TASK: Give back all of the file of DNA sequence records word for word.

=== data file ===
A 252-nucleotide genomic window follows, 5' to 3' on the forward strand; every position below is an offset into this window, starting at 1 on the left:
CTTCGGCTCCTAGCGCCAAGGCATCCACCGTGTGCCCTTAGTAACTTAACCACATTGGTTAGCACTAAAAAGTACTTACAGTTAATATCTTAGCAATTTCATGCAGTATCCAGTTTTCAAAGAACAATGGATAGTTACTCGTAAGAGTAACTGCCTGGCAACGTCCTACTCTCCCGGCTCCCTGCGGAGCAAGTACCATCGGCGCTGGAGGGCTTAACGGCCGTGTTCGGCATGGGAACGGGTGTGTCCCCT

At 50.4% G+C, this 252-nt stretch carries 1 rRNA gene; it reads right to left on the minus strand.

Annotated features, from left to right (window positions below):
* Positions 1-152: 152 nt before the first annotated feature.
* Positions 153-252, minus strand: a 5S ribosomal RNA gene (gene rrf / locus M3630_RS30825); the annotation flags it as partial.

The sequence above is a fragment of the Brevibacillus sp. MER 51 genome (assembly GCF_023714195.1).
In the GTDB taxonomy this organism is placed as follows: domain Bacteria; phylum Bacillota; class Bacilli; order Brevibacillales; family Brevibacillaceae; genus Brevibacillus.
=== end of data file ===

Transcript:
A 252-nucleotide genomic window follows, 5' to 3' on the forward strand; every position below is an offset into this window, starting at 1 on the left:
CTTCGGCTCCTAGCGCCAAGGCATCCACCGTGTGCCCTTAGTAACTTAACCACATTGGTTAGCACTAAAAAGTACTTACAGTTAATATCTTAGCAATTTCATGCAGTATCCAGTTTTCAAAGAACAATGGATAGTTACTCGTAAGAGTAACTGCCTGGCAACGTCCTACTCTCCCGGCTCCCTGCGGAGCAAGTACCATCGGCGCTGGAGGGCTTAACGGCCGTGTTCGGCATGGGAACGGGTGTGTCCCCT

At 50.4% G+C, this 252-nt stretch carries 1 rRNA gene; it reads right to left on the minus strand.

Annotated features, from left to right (window positions below):
* Positions 1-152: 152 nt before the first annotated feature.
* Positions 153-252, minus strand: a 5S ribosomal RNA gene (gene rrf / locus M3630_RS30825); the annotation flags it as partial.

The sequence above is a fragment of the Brevibacillus sp. MER 51 genome (assembly GCF_023714195.1).
In the GTDB taxonomy this organism is placed as follows: domain Bacteria; phylum Bacillota; class Bacilli; order Brevibacillales; family Brevibacillaceae; genus Brevibacillus.